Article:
Jennifer O’Neal Schiess: I taught 10th-, 11th-, and 12th-grade English for three years in Nashville, Tennessee. I have many wonderful classroom memories — high school students are hilarious. One particularly rewarding memory was overhearing a student who often struggled academically talking with her friends about how much she liked my class: “Miss O’Neal really teaches us. She doesn’t just give us worksheets. It’s hard, but I like it. She cares about us and whether we learn anything.” I was in my first year and, frankly, didn’t know what I was doing half the time. Her comment meant a lot to me both because it gave me some confidence that I was doing something right, but also because it was a lesson in the power of respecting students as people and expecting them to rise to a challenge. Leaving the classroom was a really hard decision for me, but I’ve stayed in and around the education space my entire career. My teaching experience informs everything I do because I know firsthand what a difficult job it is and what a big difference teachers make. Plus, the high school I taught in was dramatically different from the high school I attended. Both were public schools in the outskirts of Southern cities, but the challenges my students faced in their personal and academic lives were a sharp contrast to my personal experience. It was eye-opening to me at the time and an inspiration for my commitment to working for equitable access to educational opportunities for all students.
Jason Weeby: In the span of just a few years, I taught every grade from fifth to college freshman. As a lead teacher, I taught language arts and social studies to middle schoolers for two years at Kazoo School in Kalamazoo, Michigan. (Yes, it’s a real school. No we didn’t teach children how to play the kazoo.) I fell in love with the school’s Deweyan experiential philosophy and was fortunate to have a lot of support and a huge degree of freedom to get creative. I have mostly very positive memories, like reading “Harrison Bergeron” by Kurt Vonnegut and having my students assess their strengths, and then handicap them as a way to discuss inclusion. Or building a huge tabletop model of World War I trench warfare using bags of topsoil. Or when a state representative came to talk to my class, expected a routine talk about how government works, and was instead met with pointed questions about his voting record. But there were painful memories too, as I struggled to serve students with a huge array of learning needs. Anytime I visit a school, I realize how formative my teaching experience was. And because I attended a big school of education and have spent my whole career in the field, I’m fortunate to have a lot of friends who are classroom teachers. Both things keep my policy work grounded.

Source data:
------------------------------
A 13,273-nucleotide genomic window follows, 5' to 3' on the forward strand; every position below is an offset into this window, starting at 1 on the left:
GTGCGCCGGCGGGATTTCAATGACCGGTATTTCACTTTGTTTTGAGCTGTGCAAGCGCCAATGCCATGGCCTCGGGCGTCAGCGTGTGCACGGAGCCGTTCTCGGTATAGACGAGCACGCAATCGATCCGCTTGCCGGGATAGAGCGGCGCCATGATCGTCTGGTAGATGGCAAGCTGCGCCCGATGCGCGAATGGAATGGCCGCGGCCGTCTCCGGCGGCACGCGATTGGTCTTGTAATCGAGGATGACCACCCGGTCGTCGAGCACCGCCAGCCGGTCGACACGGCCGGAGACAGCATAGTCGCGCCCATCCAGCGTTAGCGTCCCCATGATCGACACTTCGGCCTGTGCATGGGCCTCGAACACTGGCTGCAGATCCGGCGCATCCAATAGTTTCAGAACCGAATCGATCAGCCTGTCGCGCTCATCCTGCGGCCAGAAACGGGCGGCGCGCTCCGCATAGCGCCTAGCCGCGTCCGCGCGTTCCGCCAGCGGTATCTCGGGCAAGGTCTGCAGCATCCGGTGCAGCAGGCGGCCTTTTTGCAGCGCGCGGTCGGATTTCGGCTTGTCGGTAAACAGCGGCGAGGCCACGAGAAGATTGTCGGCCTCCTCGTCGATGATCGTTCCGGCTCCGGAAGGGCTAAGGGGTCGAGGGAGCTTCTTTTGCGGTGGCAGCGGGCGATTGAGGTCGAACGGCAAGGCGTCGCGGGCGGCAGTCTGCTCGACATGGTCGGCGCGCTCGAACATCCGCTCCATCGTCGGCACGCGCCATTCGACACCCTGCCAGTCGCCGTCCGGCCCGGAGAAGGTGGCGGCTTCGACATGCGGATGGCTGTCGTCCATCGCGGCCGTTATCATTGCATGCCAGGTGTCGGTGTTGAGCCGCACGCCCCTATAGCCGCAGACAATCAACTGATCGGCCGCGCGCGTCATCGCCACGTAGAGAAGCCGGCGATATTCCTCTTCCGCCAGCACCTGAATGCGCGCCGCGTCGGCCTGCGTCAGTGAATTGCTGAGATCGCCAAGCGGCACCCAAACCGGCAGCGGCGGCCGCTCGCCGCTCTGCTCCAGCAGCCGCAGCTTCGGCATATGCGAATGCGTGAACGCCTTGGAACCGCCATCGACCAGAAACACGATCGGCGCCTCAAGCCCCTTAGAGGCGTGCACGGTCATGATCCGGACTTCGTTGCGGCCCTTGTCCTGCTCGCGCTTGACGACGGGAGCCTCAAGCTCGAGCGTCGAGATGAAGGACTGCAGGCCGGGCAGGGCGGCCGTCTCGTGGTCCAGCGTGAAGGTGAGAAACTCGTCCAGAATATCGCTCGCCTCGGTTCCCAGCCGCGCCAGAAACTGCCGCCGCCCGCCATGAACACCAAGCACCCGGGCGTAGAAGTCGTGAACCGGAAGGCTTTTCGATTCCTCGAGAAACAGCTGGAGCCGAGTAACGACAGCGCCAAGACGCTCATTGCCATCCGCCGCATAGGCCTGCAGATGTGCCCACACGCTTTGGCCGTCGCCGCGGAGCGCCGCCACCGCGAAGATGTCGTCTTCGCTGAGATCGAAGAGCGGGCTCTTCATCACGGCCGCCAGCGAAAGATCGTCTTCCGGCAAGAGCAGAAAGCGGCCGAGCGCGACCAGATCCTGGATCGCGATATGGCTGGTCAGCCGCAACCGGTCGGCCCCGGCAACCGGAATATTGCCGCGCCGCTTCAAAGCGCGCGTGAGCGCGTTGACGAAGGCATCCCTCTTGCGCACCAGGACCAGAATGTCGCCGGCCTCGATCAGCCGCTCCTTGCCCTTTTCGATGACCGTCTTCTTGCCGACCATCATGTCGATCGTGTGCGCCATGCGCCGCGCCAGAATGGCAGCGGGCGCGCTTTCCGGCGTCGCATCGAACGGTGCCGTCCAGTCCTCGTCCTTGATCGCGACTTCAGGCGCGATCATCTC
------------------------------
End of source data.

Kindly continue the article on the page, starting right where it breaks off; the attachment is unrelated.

Marnie Kaplan: I taught middle school English and social studies at three different middle schools in the Bronx in New York City. It was the most humbling experience of my lifetime. I still miss the classroom, although I don’t miss the exhaustion that came after a busy day of thinking and responding on the fly. My favorite memory is when my students first started to see me as a person instead of just a teacher. We took all of our sixth-graders who met their reading goals to a camp in the Poconos. I played soccer with my students, and many were shocked to discover I was a good player. One student later wrote on a written assignment: “P.S. I like the way you play soccer.” Later during the same trip, after I engaged some of my female students in a sing-along, a student proclaimed: “Ms. Kaplan is like a best friend.” It was powerful to see my students in an environment outside of school, and I loved watching them get to be kids and have a camp experience like my own. I think of my students often and wish our system made it easier for hardworking middle schoolers to pursue their goals.